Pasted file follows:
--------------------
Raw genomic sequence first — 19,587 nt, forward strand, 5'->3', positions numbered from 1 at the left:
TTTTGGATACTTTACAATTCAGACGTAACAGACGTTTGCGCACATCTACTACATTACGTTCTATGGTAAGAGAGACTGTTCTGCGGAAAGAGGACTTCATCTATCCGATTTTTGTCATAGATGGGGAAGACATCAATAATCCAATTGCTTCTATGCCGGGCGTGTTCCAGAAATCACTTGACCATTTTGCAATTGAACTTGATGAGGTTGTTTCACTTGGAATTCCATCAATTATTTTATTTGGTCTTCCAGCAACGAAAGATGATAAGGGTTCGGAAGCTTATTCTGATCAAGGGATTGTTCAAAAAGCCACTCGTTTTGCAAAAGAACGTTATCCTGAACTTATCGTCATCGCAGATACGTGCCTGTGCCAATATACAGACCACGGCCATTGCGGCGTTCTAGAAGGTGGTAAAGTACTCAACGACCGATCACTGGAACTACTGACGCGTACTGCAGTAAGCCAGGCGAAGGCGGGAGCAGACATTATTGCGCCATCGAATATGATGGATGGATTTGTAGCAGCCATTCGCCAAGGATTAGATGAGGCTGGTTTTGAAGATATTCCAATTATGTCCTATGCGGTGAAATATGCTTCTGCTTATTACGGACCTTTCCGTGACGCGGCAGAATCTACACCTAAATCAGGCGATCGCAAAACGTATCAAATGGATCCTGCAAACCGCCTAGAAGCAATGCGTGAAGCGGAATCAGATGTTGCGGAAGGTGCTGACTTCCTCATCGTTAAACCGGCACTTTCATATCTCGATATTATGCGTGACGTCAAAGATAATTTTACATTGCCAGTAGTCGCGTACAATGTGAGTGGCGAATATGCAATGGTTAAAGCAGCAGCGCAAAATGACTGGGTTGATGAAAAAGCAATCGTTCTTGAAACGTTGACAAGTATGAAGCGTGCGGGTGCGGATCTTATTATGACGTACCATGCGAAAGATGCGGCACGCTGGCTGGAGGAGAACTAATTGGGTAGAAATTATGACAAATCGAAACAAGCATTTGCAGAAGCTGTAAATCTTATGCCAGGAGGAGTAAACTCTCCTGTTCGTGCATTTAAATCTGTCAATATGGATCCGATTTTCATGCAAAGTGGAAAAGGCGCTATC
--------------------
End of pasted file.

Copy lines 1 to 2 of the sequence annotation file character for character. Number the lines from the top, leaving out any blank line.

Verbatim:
Raw genomic sequence first — 19,587 nt, forward strand, 5'->3', positions numbered from 1 at the left:
TTTTGGATACTTTACAATTCAGACGTAACAGACGTTTGCGCACATCTACTACATTACGTTCTATGGTAAGAGAGACTGTTCTGCGGAAAGAGGACTTCATCTATCCGATTTTTGTCATAGATGGGGAAGACATCAATAATCCAATTGCTTCTATGCCGGGCGTGTTCCAGAAATCACTTGACCATTTTGCAATTGAACTTGATGAGGTTGTTTCACTTGGAATTCCATCAATTATTTTATTTGGTCTTCCAGCAACGAAAGATGATAAGGGTTCGGAAGCTTATTCTGATCAAGGGATTGTTCAAAAAGCCACTCGTTTTGCAAAAGAACGTTATCCTGAACTTATCGTCATCGCAGATACGTGCCTGTGCCAATATACAGACCACGGCCATTGCGGCGTTCTAGAAGGTGGTAAAGTACTCAACGACCGATCACTGGAACTACTGACGCGTACTGCAGTAAGCCAGGCGAAGGCGGGAGCAGACATTATTGCGCCATCGAATATGATGGATGGATTTGTAGCAGCCATTCGCCAAGGATTAGATGAGGCTGGTTTTGAAGATATTCCAATTATGTCCTATGCGGTGAAATATGCTTCTGCTTATTACGGACCTTTCCGTGACGCGGCAGAATCTACACCTAAATCAGGCGATCGCAAAACGTATCAAATGGATCCTGCAAACCGCCTAGAAGCAATGCGTGAAGCGGAATCAGATGTTGCGGAAGGTGCTGACTTCCTCATCGTTAAACCGGCACTTTCATATCTCGATATTATGCGTGACGTCAAAGATAATTTTACATTGCCAGTAGTCGCGTACAATGTGAGTGGCGAATATGCAATGGTTAAAGCAGCAGCGCAAAATGACTGGGTTGATGAAAAAGCAATCGTTCTTGAAACGTTGACAAGTATGAAGCGTGCGGGTGCGGATCTTATTATGACGTACCATGCGAAAGATGCGGCACGCTGGCTGGAGGAGAACTAATTGGGTAGAAATTATGACAAATCGAAACAAGCATTTGCAGAAGCTGTAAATCTTATGCCAGGAGGAGTAAACTCTCCTGTTCGTGCATTTAAATCTGTCAATATGGATCCGATTTTCATGCAAAGTGGAAAAGGCGCTATC